It wasn’t nearly as bad as I had expected. The water was so calm that early in the morning so it was easy to stop and tread water or float on my back when I needed a break. About half way through my stomach started to get a little knotted and I couldn’t tell if it was from nerves or from food. I was starting to get tired near the end and felt a little panicky, but I made it out of the water without getting pulled out by a lifeguard!
In transition I discovered why tri-suits are handy: so you don’t have to pull clothes on over a wet bathing suit. Getting dressed, getting my shoes on, and un-racking my bike took me 6 minutes on the dot, so reducing the amount of time I spend in transition is definitely a goal for next year.
The bike course was also much different than expected. I envisioned being in a tight pack of cyclists and unable to move to the left or right without getting crashing, but there was hardly anyone around me! I was really enjoying myself until the hill climb started. I was totally unaware of this hill.
The course map marked a triangle where the hill was, but I kind of just assumed the hill would be just like the triangle – up and then right back down. But no. This was like a 6 or 7km steady hill climb. We weren’t allowed headphones or anything to play music so I was stuck with me, myself, and I the whole time.
“In 1 minute you can stop and take a break.” “Okay, you made it a minute. Just go for another 30 seconds.” “If you stop now it’ll just be harder to get started. Think about something else” “Think about what you want to eat. What are you going to eat after?” “Okay, stomach feels like shit. Don’t think about food. Don’t think about food.” “My ass hurts” “Sweet baby Jesus please let this be over soon.”
And then it was time to turn around! Hallelujah, this would be alllll down hill. But it wasn’t. There were flat parts, and lots of them. “Where the hell were these flat parts before? I swear to god this was all uphill.”
THEN I got my downhill. Relief. I was starting to feel really good at this point. My stomach still felt like I had an animal rolling around inside or something, but I was getting pumped. It was almost time to run and I had plans to sprint that shit.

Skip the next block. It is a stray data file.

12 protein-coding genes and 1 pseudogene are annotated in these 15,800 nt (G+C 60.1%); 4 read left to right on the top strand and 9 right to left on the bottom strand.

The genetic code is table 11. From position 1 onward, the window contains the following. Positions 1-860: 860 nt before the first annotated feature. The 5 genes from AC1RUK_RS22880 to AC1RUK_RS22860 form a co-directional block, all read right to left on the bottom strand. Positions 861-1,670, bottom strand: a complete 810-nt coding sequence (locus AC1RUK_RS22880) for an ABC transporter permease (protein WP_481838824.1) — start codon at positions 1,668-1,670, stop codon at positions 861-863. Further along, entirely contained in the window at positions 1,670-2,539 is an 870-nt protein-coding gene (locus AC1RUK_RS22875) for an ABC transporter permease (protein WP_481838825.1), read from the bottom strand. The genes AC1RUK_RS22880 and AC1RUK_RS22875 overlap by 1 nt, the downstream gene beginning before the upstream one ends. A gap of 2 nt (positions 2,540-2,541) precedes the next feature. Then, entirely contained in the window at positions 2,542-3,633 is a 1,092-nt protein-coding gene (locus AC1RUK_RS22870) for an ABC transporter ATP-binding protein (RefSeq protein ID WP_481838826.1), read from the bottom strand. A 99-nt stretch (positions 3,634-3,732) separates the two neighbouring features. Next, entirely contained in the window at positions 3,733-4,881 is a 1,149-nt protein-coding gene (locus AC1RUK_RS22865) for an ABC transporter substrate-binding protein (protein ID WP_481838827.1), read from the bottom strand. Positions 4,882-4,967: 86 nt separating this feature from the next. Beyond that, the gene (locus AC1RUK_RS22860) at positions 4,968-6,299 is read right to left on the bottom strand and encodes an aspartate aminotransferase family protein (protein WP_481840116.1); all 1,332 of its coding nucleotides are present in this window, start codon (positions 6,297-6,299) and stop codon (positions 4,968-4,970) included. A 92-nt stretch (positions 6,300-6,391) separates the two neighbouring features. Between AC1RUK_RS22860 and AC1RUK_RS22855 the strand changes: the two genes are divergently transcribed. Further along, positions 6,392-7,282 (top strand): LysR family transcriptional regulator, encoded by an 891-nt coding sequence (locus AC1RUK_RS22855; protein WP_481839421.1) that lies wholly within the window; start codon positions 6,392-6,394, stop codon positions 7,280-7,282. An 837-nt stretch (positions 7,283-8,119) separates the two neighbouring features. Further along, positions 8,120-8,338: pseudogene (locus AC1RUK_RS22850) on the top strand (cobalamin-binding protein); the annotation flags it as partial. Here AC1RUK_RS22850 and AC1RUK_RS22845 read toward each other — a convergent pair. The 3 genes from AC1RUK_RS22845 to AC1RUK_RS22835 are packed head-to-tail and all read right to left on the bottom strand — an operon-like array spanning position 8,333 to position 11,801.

After re-racking my bike in transition and downing a Gu I ran as fast as my wobbly legs could go. My pace felt a lot stronger than it had during any of my brick workouts so I felt like I was on track to finish in at least 30 minutes. “COME ONNNNNNN MOTHAFUCKAAAAA YOU CAN DOOO THISSSS. RUN RUN RUN RUN RUN RUN RUN” was pretty much all that went through my head for those 5km.
As I neared the end I almost missed the turn-off for the sprint participants to head to the finish line, but once I got myself back on course I saw the clock which said 1:53. I was going to do it in under 2 hours! GOAL. CRUSHED. Two goals crushed actually, since my first goal was to not die in the ocean. My overall time was 1:50:16, with a 17:13 swim, 59:44 bike, and 25:44 run.
I felt amazing afterwards. It was the perfect distance to feel challenged yet not feel dead at the end. I wanted to ride my bike home! After a quick scare of being told we wouldn’t be able to leave the parking lot until 3pm (it was 9:30am at this point) we managed to get escorted out of the lot by a traffic controller and headed off for a delicious breakfast. I usually go for things like french toast, waffles, or pancakes as my victory meal. But since I was feeling so good I wanted something a little healthier, yet still filling.
I had a delicious bowl of ashoura wheat, a chilled Middle Eastern breakfast bowl with wheat berries, raisins, nuts, and vanilla, with some fruit and yogurt on the side. And of course picked at hashbrowns and eggs off others’ plates 😉
I had such an amazing time and am already looking forward to tackling the Olympic distance next year. With everything that’s been going on with my IT band training for this triathlon has been a big relief. I had a big, scary and exciting goal to work towards with training sessions that left me both invigorated and exhausted, but without any of the pain and frustration I dealt with while training for my last two halfs.